The 19 niftiest pop numbers of 2019

19. Sturgill Simpson – Sing Along

An embittered electro rampage from the American country singer. The beat is so urgent, you won’t notice you’re dancing on scorched earth. 

18. Chaka Khan – Hello Happiness

This feel-good floorfiller is no ‘I’m Every Woman’ or ‘I Feel For You’ – yet if all three songs showed up at the same party, they’d get along swimmingly.

17. Ariana Grande – NASA

Singing what might be the cleverest lyric of the year, Ariana offers the universe to a suffocatingly needy lover. Her price? Just a little space

16. Mark Ronson (feat. Lykke Li) – Late Night Feelings 

For camp melodrama, look no further than this gorgeous 70s-disco expedition. It basically stomps around swigging a glass of wine with mascara running down its face. 

15. Charli XCX (feat. Big Freedia, CupcakKe, Brooke Candy & Pabllo Vittar) – Shake It

In this four-way battle royale between esteemed rappers, Charli plays the part of referee, regularly stepping into the ring to remind you to shake it.

14. Rina Sawayama – STFU!

‘STFU!’ bites back at casual racism with a fiery nü-metal-inspired assault. 

13. Post Malone – Circles 

The singer-rapper’s softboi mumbles are a perfect fit for Tame Impala-lite dream-pop. 

12. Theophilus London – Cuba

A self-described ‘angry lovesong’, spewed out over a warped disco groove steeped in hip-hop fuzz. 

11. Grimes & io – Violence

This trance-pop glitterbomb is relatively generic for Grimes. Yet her erotically-charged account of abuse – sung in eerie, bird-like trills – is something you’re unlikely to hear from any mainstream popstar.

10. Miley Cyrus, Swae Lee & Mike Will Made It – Party Up the Street 

Low-key and hypnotic tropipop laced with laced with Timbaland-esque BVs.  

9. Lana Del Rey – hope is a dangerous thing for a woman like me to have – but i have it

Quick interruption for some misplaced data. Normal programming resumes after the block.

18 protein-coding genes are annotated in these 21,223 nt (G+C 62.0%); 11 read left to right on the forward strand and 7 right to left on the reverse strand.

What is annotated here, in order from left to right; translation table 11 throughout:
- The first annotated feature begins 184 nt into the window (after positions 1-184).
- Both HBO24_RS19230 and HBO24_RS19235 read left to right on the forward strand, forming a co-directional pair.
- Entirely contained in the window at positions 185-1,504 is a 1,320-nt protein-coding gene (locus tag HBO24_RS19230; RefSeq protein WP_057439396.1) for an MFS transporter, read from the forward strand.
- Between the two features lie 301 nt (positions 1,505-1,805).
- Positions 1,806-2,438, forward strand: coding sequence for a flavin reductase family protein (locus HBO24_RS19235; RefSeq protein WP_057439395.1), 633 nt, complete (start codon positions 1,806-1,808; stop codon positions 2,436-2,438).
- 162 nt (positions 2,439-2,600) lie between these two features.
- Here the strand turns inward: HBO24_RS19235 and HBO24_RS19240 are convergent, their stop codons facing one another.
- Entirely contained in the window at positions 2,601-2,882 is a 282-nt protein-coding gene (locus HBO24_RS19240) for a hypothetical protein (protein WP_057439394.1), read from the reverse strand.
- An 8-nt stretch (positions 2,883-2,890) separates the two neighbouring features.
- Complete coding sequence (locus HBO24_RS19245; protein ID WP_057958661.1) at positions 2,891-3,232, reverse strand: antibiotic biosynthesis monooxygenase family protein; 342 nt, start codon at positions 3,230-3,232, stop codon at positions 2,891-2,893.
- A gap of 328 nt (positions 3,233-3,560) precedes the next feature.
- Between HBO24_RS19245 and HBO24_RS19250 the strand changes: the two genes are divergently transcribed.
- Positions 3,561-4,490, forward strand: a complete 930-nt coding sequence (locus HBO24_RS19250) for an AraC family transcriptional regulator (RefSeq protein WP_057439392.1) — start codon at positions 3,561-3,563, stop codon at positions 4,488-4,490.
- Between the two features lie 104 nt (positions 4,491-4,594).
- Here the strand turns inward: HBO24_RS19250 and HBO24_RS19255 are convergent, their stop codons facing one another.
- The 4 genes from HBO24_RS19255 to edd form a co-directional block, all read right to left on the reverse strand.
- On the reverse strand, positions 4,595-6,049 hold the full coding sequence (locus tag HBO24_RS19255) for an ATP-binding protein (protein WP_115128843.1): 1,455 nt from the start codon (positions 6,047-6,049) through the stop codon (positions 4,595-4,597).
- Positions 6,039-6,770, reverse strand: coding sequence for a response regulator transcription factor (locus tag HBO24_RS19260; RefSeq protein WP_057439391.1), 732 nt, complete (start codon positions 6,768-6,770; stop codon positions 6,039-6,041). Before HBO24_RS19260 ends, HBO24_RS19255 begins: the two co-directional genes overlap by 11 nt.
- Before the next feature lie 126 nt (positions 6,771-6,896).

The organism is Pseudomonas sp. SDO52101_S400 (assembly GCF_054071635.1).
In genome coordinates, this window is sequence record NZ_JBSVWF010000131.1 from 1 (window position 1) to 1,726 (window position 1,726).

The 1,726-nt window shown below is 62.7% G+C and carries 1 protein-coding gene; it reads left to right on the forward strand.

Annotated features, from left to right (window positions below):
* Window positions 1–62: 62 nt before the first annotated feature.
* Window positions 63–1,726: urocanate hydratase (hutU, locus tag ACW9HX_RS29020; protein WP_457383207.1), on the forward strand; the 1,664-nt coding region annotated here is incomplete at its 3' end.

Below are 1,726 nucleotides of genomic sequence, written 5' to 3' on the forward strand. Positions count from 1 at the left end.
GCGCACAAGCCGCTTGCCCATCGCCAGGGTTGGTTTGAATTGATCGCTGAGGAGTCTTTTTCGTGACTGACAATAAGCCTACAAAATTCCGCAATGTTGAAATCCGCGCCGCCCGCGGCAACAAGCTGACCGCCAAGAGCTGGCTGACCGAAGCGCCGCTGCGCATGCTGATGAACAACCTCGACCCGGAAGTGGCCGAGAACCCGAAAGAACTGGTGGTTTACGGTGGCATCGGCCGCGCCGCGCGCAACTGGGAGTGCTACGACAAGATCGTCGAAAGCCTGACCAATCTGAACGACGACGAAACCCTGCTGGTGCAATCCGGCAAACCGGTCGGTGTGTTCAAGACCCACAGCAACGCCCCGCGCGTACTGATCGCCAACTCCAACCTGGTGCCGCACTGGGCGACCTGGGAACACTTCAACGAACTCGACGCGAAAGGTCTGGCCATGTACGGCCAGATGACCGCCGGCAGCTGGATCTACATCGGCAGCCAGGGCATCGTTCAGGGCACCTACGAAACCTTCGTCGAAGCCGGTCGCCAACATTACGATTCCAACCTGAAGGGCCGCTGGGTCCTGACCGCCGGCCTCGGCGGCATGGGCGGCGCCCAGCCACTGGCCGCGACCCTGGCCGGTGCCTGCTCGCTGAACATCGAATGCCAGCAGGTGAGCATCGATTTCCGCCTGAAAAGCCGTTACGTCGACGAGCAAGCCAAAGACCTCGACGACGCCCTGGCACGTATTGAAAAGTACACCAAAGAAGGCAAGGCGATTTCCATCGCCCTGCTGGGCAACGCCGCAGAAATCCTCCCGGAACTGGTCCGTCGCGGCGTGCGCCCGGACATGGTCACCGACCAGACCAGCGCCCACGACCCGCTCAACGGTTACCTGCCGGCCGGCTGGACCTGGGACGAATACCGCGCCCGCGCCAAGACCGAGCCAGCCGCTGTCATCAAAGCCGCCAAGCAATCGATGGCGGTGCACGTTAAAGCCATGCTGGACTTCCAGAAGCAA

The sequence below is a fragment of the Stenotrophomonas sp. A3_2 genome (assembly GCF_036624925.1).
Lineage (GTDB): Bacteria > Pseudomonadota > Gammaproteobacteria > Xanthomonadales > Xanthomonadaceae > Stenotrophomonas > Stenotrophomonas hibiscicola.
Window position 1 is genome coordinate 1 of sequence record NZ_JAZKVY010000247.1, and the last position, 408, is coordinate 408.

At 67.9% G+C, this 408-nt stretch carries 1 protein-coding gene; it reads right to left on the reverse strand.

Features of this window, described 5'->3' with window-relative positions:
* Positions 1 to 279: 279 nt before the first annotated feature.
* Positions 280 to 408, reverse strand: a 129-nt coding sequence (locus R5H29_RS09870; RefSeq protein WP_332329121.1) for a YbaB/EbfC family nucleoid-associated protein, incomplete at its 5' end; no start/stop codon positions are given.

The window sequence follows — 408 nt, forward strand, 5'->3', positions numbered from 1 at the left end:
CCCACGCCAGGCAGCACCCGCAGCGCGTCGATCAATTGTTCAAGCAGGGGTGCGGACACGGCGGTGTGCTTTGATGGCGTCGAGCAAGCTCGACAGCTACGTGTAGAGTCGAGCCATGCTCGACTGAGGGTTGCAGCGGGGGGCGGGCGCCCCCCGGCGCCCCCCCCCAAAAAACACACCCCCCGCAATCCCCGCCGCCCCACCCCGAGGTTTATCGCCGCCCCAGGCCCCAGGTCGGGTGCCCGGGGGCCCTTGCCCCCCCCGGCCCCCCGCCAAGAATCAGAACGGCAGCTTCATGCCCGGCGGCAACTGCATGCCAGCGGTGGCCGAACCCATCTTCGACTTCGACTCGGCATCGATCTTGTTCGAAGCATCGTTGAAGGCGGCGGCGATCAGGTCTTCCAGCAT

Dressing up existential dread in old Hollywood glamour is Lana Del Rey’s hallmark, but this superbly stark piano ballad doesn’t overindulge. Life sucks – yet hope persists. 

Oh, and here’s a fantastic cover by my friend Shay Khan.

8. Stormzy – Vossi Bop

Does any lyric sum up 2019 better than ‘Fuck the government and fuck Boris’? Um, NOPE.

7. Tame Impala – It Might Be Time

Kevin Parker reinvents his rock-pop project’s neo-psychedelia, adding harsh industrial overtones to highlight the protagonist’s paranoid internal monologue. 

6. Billie Eilish – bad guy

The opening beat thumps like some poor bastard who woke up in a coffin and is trying to bang his way out. The spooky post-chorus riff will go down as one of the decade’s most recognisable.

5. Tami T – Single Right Now

Over a churning bassline and synths that grow evermore anxious and chaotic, Swedish singer/producer and queer femme icon Tami T gives a brutal analysis of the quinntessential young person’s relationship trajectory (‘You wanna be single right now, but then you meet someone…’). The refrain is repeated but Tami swaps in the appropriate pronoun each round, making this song a safe space for everyone to cuss out their ex. 

4. Sir Babygirl – Pink Lite

Sir Babygirl’s music harks back to 90s femme-fronted pop-rock, a magical era when riot-grrrl edge (think: Veruca Salt, Republica) was still commercially viable. 

3. Fontaines D.C. – Boys In the Better Land 

The Dublin rockers write a sneering post-punk postcard from the big smoke. Depictions of an Anglophobic taxi driver aren’t just colourfully written – they’re politically timely too. 

2. Katy Perry – Never Really Over

Classic high-impact pop with a tongue-twisting chorus. I can confirm that it is very satisfying to memorise. 

1. Lizzo – Truth Hurts

Yes, ‘Truth Hurts’ is technically a 2017 song. Yet watching this once-niche banger not only ascend to the summit of the US Hot 100, but also go on to become the longest-running #1 by a leading female rapper (tying at seven weeks with Iggy Azalea’s ‘Fancy’) was a massive win for the millions of music fans worldwide who sees themselves in Lizzo

The 31-year-old Detroit-born singer/rapper/flautist had been plugging away for years before hitting the big time in 2019, and she did so on a platform of love and compassion, both for ourselves and the people around us.